The cover story on Tony Hale and Sophie Turner first appeared in the Race Begins issue of TheWrap’s Emmy magazine.
It was a problem that might have challenged even Michael Kelly’s ruthless political fixer Doug Stamper.
Production had begun on the sixth season of “House of Cards” when lead actor Kevin Spacey was fired following multiple accusations of sexual misconduct (which he has denied). Shooting was halted as the writers devised a way to re-center the show on Claire Underwood, the wife of Spacey’s craven pol Frank Underwood — and a way to wrap up the acclaimed drama in an eight-episode season (instead of the usual 13).
“The writers were tasked with that duty for two months,” Kelly said. “The fact that they were even able to do it blew me away.” It even got so hectic, he added, “toward the end we were doing it as we went along. There were all these moving puzzle pieces.”
The season revolves around the mystery of who murdered Frank Underwood. As he has been for the entire run of the series, Doug Stamper is obsessed with protecting Frank’s reputation at any cost. While everybody else is scheming nonstop and jockeying for power, Doug is constantly switching sides as he tries to figure out what will prevent Frank’s name from being dragged through the mud.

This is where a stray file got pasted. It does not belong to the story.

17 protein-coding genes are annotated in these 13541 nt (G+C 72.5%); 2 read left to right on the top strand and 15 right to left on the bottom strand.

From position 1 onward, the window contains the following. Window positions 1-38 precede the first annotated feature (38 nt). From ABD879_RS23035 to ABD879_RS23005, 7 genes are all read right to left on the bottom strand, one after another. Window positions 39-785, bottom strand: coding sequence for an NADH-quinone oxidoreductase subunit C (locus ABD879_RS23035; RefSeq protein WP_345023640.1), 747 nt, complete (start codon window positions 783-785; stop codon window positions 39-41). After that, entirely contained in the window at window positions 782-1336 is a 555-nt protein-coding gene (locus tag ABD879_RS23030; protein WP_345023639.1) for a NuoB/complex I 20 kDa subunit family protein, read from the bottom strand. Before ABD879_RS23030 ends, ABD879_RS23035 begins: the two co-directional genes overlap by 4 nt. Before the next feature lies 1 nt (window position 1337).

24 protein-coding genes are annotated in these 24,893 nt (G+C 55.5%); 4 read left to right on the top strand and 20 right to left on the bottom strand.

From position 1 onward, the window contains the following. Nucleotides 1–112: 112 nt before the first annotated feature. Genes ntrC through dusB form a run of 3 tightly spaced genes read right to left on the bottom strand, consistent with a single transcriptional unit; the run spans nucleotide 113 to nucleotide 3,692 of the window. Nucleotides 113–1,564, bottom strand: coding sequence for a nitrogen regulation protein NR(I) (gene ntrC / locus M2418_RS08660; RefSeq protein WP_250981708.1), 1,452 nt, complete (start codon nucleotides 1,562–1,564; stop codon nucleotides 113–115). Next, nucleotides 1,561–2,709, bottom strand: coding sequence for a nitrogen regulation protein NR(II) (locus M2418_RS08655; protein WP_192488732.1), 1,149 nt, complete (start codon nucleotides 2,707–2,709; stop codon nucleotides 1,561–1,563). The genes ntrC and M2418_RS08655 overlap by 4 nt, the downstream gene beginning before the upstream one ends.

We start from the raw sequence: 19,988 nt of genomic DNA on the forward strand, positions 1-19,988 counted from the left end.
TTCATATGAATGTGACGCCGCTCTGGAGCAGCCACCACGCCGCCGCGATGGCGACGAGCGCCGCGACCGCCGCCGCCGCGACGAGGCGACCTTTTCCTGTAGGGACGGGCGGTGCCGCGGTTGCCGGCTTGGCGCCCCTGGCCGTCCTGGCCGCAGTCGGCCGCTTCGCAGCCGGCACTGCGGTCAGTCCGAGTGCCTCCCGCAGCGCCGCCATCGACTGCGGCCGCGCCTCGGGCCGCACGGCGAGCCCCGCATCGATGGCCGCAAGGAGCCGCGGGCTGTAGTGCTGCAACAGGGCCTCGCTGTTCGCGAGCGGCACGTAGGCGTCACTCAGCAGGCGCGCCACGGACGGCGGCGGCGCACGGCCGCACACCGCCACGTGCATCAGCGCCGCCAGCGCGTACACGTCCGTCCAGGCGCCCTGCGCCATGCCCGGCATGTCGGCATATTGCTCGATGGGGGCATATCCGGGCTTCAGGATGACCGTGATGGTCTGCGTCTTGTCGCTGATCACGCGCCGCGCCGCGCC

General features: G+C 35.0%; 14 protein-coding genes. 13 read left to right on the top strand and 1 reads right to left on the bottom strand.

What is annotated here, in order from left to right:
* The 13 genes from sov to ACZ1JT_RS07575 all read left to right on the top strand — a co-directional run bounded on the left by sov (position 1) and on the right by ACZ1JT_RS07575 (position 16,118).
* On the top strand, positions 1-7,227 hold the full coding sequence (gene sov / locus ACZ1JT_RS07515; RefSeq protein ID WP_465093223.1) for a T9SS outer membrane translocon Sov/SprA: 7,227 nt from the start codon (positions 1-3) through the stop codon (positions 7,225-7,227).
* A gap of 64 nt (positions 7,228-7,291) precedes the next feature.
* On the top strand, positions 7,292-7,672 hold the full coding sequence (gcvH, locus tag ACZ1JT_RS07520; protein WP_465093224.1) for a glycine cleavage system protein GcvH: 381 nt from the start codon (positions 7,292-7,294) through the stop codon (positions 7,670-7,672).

As viewers know (spoiler alert if you haven’t watched!), this ends with the revelation that Doug murdered Frank by tampering with his medication. As Doug explains it on the show: “I had to protect the legacy from the man.”
Kelly himself described his character’s decision as “the most extreme case you could possibly use to exemplify” Doug’s loyalty to Frank. “A lot of it was not specifically to Frank, but to the job,” he said, noting that if Frank’s legacy was tarnished, that would mean the thing that Doug gave his whole adult life to ended up meaning nothing. “He believed that everything they did was the right thing.”
The final scene of the series sees Doug confessing to Claire, who promptly stabs him in the gut. “It was the last scene that we shot,” Kelly said. “We both asked it to be the final scene that we shot for the series.”
Read more from the Race Begins edition of TheWrap’s Emmy magazine.